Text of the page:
Thome’s Walk-Off Homer Helps Phillies Beat Tampa Bay

By Chris Murray

For the CM Report

After Phillies closer Jonathan Papelbon blew his first save of the season by giving up two runs in the top of the ninth, fans began walking out of Citizen’s Bank Park and the fans who stayed were in a pretty surly mood. Papelbon got booed while walking off the mound after getting the final out of that disastrous top of the ninth.

Shortly before the bottom of ninth inning, Papelbon said he offered a little reward for anyone who could win the game on a walk-off homerun.

“I came into the clubhouse and I said, ‘whoever walks this guy off, I’ll give ’em five grand,” Papelbon said.

It took just one swing of Jim Thome’s bat to send the sellout crowd with a smile as the Phillies walked away with a 7-6 victory over the Tampa Bay Rays in Interleague play Saturday afternoon in front of 239th consecutive sellout at Citizen’s Bank Park.

“I didn’t think Jim would do it right off the bat, not that he needs the money,” Papelbon said. “I just wrote him a check for $5,000.”

Thome’s homerun, the 13th walkoff homer of his career, was the 609th tying for the seventh on the all-time Major League list with Sammy Sosa. For the veteran slugger hitting game-winning homeruns never gets old.  If you can read lips on the TV replay, Thome appears to be telling Papelbon, ‘I want that check.’

“Walkoff homers are great because your  teammates  are there waiting for you,” Thome said. “Pinch hitting is a challenge. It’s a challenge. You have an at-bat you have a day to sit on it. The goal is to work to be positive to try to accomplish it.”

Meanwhile, Phillies manager Charlie Manuel got his 900th career victory as a manager that also includes his time as the Cleveland Indians skipper.

For the Phillies, it was a day where the team found itself in and out of predicaments. Most notably the top of the ninth. The Phillies came into the inning with a 6-4 lead, but the Rays got RBI singles from Brooks Conrad and Jeff Keppinger to even the score.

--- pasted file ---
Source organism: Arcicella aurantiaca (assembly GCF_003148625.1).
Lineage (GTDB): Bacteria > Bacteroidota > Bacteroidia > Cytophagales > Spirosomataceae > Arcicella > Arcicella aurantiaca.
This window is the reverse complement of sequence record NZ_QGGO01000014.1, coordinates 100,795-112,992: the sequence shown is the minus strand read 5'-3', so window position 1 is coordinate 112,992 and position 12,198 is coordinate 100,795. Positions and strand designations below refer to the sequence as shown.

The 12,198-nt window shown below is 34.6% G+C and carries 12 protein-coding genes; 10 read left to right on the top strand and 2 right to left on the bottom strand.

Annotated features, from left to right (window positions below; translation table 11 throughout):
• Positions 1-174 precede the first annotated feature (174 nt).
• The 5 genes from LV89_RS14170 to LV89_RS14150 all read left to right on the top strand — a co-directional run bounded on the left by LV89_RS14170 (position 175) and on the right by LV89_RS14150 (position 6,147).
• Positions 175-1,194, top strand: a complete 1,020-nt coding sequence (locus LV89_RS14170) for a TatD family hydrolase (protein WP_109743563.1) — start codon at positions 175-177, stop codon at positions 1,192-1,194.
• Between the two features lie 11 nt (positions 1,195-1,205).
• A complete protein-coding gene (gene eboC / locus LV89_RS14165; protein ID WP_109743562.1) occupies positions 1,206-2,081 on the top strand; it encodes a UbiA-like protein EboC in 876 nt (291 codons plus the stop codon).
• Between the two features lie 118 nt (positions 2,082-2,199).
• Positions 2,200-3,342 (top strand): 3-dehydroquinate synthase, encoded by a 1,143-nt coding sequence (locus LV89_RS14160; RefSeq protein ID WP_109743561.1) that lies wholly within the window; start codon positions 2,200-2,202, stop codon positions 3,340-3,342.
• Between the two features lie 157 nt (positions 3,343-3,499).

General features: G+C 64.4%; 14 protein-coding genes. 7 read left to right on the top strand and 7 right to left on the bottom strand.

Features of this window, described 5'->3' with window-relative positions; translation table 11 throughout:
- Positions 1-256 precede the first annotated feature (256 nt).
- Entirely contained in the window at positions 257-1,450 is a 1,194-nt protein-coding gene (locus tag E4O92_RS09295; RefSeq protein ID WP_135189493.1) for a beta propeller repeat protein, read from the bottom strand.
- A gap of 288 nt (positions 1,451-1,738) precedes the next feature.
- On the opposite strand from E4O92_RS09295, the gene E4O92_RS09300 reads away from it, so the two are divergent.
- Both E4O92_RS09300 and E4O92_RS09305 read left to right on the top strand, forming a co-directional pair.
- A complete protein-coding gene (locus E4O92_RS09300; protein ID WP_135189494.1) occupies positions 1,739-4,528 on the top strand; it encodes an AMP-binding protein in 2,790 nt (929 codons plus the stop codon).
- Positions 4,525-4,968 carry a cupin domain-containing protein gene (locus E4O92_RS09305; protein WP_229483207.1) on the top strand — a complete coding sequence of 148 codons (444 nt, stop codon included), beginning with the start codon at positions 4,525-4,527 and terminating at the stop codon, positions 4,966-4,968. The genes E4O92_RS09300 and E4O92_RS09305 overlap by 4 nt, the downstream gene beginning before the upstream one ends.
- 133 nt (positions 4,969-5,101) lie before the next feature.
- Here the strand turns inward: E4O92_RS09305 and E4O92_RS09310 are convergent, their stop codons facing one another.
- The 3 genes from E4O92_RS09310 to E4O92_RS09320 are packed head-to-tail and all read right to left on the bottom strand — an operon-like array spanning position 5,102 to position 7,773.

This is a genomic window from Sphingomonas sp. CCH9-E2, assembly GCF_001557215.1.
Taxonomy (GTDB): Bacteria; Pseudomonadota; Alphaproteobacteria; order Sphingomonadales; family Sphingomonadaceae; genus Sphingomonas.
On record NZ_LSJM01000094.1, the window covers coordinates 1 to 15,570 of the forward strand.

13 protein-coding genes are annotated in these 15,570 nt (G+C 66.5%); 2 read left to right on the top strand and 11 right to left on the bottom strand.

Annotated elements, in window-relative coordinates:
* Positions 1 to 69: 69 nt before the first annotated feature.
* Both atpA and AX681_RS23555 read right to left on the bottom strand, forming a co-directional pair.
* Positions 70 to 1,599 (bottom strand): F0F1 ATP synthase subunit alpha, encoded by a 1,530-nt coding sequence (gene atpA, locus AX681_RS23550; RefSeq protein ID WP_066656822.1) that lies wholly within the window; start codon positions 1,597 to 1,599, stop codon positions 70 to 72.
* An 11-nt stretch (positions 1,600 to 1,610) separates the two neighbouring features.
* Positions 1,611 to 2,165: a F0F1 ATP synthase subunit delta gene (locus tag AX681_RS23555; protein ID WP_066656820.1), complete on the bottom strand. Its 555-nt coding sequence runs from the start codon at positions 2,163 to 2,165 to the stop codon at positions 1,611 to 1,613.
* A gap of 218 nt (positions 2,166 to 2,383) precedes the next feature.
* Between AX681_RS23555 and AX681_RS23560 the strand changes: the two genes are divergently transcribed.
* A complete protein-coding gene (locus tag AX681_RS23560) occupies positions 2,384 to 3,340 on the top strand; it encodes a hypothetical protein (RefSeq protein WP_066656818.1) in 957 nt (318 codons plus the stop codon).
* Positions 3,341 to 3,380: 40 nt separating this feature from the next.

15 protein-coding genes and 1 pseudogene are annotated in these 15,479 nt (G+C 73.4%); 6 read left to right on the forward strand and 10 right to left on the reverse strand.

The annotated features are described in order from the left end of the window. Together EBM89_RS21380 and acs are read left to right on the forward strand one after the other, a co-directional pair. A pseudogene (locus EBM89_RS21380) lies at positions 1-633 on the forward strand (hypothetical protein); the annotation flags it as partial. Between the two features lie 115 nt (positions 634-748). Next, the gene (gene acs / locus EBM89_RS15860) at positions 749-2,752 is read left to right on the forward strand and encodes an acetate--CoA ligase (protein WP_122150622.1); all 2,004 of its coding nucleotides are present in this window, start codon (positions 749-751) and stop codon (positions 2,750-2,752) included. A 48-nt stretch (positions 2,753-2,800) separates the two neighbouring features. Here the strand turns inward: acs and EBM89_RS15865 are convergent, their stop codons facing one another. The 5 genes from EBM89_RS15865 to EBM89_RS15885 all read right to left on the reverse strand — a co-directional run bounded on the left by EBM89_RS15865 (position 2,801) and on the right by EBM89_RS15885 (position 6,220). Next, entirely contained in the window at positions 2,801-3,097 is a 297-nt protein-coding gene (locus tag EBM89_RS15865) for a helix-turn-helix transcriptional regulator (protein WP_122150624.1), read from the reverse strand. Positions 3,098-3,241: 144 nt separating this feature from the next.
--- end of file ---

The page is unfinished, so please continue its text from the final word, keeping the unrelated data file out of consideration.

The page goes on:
At the end of the day, Thome’s home run was just reflective of how the Phillies kept fighting their way out of tough situations.

“It was a collective all-round victory today, especially offensively,” said Phillies outfielder Juan Pierre. “That what’s team is about. We’re picking each other up. Papelbon has been lights out all year and you can’t say enough about (Thome). He keeps doing it, picking Paps up. That’s what we did throughout the day, we picked each other up.”

Pierre did his share as well. The speedy outfielder usually scares opposing pitchers with his ability to steal bases. But today, Pierre put a jolt into Rays starting pitcher James Shield by going yard himself.

With his team trailing 3-2 in the fourth inning,t was Pierre’s bat that turned tide of the game when he crushed a three-run homer to right field and put the Phillies on top for good in a 6-5 win over the Tampa Rays at Citizen’s Bank Park.

“It just shocked me coming off the bat because I was just trying to get a base hit up the middle like I normally do,” Pierre said with a smile while talking to reporters. “(Shields) left it up and that’s one of the few times you’ll see me smiling and stuff coming around the bases with the guys giving me flak. I said now I’ve only hit 17 of them at least let me enjoy it for a half inning.”

. It was all part of a huge day for Pierre, who was 3-for-3 with three runs batted in, two stolen bases and two runs scored. It was just his 17th career homerun.

Kyle Kcndrick, who pitched four innings, but allowed three runs (two earned) on six hits. Phils manager Charlie Manuel took him out of the game after he threw 93 pitches.

“He definitely had a lot of runners on base, he was in trouble and he accumulated a lot of pitches,” Manuel said.

Kendrick had his bad moments and good moments in this game.

The bad moments came first. Rays jumped on Kendrick in the top of the second inning with an RBI double that scored Ben Zobrist, who reached on a single and Jose Lobaton, who walked. Keppinger went to third on an errant throw to the plate by Michael Martinez.

Rays shortstop Elliot Johnson was walked by Kendrick, pitcher James Shields drove home Keppinger on a ground out to short to give Tampa Bay a 3-0 lead.

The good came when Kendrick showed some mental toughness by pitching his way out of some difficult jams.

In the third, Kendrick gave up singles to Carlos Pena and B.J. Upton and then retired the next three batters in order to get out of the inning. In the fourth, Kendrick gave up two hits and a walk, but didn’t allow a run.

After the Phillies fell behind 3-0 in the second inning, Rollins started the Phillies comeback with a two-run homer to cut the margin to 3-2.